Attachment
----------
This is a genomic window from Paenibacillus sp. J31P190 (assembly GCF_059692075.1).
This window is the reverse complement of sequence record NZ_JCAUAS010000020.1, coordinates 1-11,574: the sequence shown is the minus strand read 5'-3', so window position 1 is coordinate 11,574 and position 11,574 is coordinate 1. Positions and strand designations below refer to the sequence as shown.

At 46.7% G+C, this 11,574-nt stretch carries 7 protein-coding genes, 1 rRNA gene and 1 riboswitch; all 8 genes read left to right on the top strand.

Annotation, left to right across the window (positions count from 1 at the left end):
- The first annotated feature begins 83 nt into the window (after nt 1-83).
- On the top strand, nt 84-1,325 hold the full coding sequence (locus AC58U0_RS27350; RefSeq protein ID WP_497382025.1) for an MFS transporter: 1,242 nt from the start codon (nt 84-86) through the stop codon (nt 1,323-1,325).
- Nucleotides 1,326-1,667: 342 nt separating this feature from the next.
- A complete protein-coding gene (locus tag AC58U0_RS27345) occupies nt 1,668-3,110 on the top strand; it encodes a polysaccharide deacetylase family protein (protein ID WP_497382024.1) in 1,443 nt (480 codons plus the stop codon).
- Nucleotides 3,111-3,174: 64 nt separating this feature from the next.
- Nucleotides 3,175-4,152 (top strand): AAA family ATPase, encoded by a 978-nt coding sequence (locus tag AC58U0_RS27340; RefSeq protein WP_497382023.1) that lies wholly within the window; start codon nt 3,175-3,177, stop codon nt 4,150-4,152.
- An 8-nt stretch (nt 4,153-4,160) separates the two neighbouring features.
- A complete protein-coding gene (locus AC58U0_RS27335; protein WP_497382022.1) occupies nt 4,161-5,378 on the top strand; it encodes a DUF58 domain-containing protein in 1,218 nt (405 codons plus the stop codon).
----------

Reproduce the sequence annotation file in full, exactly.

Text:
This is a genomic window from Paenibacillus sp. J31P190 (assembly GCF_059692075.1).
This window is the reverse complement of sequence record NZ_JCAUAS010000020.1, coordinates 1-11,574: the sequence shown is the minus strand read 5'-3', so window position 1 is coordinate 11,574 and position 11,574 is coordinate 1. Positions and strand designations below refer to the sequence as shown.

At 46.7% G+C, this 11,574-nt stretch carries 7 protein-coding genes, 1 rRNA gene and 1 riboswitch; all 8 genes read left to right on the top strand.

Annotation, left to right across the window (positions count from 1 at the left end):
- The first annotated feature begins 83 nt into the window (after nt 1-83).
- On the top strand, nt 84-1,325 hold the full coding sequence (locus AC58U0_RS27350; RefSeq protein ID WP_497382025.1) for an MFS transporter: 1,242 nt from the start codon (nt 84-86) through the stop codon (nt 1,323-1,325).
- Nucleotides 1,326-1,667: 342 nt separating this feature from the next.
- A complete protein-coding gene (locus tag AC58U0_RS27345) occupies nt 1,668-3,110 on the top strand; it encodes a polysaccharide deacetylase family protein (protein ID WP_497382024.1) in 1,443 nt (480 codons plus the stop codon).
- Nucleotides 3,111-3,174: 64 nt separating this feature from the next.
- Nucleotides 3,175-4,152 (top strand): AAA family ATPase, encoded by a 978-nt coding sequence (locus tag AC58U0_RS27340; RefSeq protein WP_497382023.1) that lies wholly within the window; start codon nt 3,175-3,177, stop codon nt 4,150-4,152.
- An 8-nt stretch (nt 4,153-4,160) separates the two neighbouring features.
- A complete protein-coding gene (locus AC58U0_RS27335; protein WP_497382022.1) occupies nt 4,161-5,378 on the top strand; it encodes a DUF58 domain-containing protein in 1,218 nt (405 codons plus the stop codon).